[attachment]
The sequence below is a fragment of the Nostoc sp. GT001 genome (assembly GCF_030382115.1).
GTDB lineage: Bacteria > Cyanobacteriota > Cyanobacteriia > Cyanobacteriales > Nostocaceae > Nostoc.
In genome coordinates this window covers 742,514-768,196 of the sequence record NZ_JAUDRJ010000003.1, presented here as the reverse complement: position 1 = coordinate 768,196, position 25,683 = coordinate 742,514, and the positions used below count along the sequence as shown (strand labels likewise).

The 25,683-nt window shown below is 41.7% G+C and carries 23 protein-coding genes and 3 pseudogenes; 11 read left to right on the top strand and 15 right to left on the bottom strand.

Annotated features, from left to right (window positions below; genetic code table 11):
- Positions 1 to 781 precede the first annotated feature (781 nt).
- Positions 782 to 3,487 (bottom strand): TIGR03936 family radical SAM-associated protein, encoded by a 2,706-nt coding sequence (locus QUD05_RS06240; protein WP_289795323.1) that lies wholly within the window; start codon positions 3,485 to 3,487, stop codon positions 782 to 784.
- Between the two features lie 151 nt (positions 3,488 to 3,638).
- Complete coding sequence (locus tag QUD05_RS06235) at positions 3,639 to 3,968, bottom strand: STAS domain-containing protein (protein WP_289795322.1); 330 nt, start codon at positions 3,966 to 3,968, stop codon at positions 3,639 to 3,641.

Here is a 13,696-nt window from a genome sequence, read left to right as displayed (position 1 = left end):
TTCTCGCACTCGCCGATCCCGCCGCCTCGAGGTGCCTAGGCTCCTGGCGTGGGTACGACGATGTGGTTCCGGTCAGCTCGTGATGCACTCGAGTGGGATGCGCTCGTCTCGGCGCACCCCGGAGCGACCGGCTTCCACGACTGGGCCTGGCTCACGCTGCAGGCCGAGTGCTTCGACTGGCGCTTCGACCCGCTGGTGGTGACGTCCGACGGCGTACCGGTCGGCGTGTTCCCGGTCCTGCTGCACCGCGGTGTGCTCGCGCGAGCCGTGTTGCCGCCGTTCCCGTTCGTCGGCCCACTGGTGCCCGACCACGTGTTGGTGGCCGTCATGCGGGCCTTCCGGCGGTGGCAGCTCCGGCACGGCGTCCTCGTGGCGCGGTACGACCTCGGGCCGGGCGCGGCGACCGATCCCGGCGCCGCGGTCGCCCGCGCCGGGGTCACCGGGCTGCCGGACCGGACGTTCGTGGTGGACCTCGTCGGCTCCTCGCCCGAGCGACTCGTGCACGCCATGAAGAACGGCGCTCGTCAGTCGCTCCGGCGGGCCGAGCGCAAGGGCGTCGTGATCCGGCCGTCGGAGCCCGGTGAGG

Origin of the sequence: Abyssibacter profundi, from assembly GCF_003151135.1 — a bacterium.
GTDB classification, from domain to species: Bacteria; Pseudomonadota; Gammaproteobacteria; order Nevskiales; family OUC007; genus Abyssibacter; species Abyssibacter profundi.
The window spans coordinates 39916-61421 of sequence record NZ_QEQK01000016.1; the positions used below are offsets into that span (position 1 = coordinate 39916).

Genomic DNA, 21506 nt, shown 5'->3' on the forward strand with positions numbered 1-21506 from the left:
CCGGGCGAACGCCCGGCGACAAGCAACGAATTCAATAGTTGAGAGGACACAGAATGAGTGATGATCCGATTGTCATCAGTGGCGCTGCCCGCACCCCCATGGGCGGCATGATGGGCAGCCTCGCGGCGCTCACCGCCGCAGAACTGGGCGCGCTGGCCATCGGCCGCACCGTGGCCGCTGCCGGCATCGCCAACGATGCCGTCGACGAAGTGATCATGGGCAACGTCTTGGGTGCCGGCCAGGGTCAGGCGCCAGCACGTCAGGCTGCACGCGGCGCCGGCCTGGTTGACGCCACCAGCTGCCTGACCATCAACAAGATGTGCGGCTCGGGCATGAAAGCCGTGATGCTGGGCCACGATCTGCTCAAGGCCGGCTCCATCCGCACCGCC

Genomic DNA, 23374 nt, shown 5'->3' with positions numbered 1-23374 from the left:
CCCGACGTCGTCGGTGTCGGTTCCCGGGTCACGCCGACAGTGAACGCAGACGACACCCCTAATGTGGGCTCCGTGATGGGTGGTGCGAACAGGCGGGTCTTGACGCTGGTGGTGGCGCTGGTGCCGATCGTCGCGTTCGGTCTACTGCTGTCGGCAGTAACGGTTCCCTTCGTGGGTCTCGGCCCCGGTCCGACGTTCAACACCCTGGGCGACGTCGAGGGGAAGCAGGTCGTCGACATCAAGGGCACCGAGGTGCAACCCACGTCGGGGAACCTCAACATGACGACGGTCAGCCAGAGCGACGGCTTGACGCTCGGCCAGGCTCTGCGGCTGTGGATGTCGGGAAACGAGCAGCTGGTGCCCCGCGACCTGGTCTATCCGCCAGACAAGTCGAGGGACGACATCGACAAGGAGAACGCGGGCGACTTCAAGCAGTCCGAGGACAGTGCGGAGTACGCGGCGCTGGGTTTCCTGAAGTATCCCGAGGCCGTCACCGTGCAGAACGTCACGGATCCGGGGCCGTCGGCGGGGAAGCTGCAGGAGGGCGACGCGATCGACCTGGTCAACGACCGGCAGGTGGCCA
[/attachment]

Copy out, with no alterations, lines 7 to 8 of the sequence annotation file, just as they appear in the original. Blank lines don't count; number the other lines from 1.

- Positions 782 to 3,487 (bottom strand): TIGR03936 family radical SAM-associated protein, encoded by a 2,706-nt coding sequence (locus QUD05_RS06240; protein WP_289795323.1) that lies wholly within the window; start codon positions 3,485 to 3,487, stop codon positions 782 to 784.
- Between the two features lie 151 nt (positions 3,488 to 3,638).